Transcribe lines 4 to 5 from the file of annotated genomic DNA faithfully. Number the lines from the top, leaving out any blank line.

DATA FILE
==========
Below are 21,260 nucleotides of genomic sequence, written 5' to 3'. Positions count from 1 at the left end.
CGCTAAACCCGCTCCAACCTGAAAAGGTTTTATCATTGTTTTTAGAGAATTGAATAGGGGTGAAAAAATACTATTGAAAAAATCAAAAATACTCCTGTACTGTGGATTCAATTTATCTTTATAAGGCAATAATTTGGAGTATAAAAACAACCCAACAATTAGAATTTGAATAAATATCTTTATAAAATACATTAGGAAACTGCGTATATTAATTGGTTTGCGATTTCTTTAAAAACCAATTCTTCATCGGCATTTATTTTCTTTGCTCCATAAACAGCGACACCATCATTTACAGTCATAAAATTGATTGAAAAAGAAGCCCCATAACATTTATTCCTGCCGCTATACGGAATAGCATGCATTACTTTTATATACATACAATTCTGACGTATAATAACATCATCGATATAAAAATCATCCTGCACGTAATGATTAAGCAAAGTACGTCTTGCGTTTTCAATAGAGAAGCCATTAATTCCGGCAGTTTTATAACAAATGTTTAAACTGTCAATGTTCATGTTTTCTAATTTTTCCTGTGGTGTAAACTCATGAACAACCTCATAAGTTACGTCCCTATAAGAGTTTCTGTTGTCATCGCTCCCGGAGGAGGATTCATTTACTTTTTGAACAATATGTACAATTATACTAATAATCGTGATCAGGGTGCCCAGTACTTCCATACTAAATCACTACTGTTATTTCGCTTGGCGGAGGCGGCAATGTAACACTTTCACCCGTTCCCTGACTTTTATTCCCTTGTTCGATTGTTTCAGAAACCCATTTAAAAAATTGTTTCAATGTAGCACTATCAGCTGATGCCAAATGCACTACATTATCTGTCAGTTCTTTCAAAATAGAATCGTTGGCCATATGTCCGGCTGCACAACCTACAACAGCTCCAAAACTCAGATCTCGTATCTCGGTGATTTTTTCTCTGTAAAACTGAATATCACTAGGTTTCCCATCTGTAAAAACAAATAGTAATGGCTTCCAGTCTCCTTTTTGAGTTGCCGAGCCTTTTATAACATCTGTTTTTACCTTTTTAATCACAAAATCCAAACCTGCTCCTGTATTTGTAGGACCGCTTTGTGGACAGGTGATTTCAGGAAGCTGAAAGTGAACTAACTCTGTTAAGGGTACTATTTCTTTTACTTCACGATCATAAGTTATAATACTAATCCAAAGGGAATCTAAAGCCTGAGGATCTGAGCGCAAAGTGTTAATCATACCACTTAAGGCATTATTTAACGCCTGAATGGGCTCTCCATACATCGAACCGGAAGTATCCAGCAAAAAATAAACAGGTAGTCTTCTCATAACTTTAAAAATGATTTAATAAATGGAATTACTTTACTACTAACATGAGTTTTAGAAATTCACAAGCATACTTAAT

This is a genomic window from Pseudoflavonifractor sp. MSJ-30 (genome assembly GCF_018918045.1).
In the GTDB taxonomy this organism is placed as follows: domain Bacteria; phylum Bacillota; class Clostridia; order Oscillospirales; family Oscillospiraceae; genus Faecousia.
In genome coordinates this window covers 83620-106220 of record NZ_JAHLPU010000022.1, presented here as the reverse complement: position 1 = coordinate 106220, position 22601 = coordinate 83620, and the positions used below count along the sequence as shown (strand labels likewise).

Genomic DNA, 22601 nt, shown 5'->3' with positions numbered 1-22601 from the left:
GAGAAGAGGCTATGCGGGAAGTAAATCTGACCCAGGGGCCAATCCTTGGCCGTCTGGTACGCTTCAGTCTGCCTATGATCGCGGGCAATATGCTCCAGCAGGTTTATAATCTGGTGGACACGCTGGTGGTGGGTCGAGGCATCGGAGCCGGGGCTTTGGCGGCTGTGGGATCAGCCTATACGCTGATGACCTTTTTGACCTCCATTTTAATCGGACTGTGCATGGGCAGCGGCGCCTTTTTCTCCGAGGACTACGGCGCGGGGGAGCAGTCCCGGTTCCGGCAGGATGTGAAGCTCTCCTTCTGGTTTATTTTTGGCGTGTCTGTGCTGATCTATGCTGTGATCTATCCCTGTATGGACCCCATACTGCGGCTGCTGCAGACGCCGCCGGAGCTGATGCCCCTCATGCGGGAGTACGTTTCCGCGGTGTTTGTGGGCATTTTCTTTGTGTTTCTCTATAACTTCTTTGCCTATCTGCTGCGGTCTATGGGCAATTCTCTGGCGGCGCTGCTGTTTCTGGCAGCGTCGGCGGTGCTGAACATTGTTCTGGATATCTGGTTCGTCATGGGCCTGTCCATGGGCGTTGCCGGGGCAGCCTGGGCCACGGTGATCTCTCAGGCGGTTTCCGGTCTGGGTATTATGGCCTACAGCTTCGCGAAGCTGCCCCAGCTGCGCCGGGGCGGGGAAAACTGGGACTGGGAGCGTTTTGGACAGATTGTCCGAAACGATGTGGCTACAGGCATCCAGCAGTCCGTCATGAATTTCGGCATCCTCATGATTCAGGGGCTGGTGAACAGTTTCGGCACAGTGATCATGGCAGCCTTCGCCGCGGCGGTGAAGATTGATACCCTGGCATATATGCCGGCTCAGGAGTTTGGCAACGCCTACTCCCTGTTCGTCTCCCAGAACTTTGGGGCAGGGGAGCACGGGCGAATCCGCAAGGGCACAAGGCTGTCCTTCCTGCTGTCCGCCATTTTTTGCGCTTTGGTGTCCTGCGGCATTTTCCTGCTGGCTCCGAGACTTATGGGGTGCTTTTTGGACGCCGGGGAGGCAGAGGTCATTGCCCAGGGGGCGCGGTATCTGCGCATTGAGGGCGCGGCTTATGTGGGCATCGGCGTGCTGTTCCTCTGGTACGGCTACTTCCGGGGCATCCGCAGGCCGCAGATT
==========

In the GTDB taxonomy this organism is placed as follows: domain Bacteria; phylum Bacillota; class Clostridia; order Oscillospirales; family Oscillospiraceae; genus Faecousia.
In genome coordinates this window covers 83620-106220 of record NZ_JAHLPU010000022.1, presented here as the reverse complement: position 1 = coordinate 106220, position 22601 = coordinate 83620, and the positions used below count along the sequence as shown (strand labels likewise).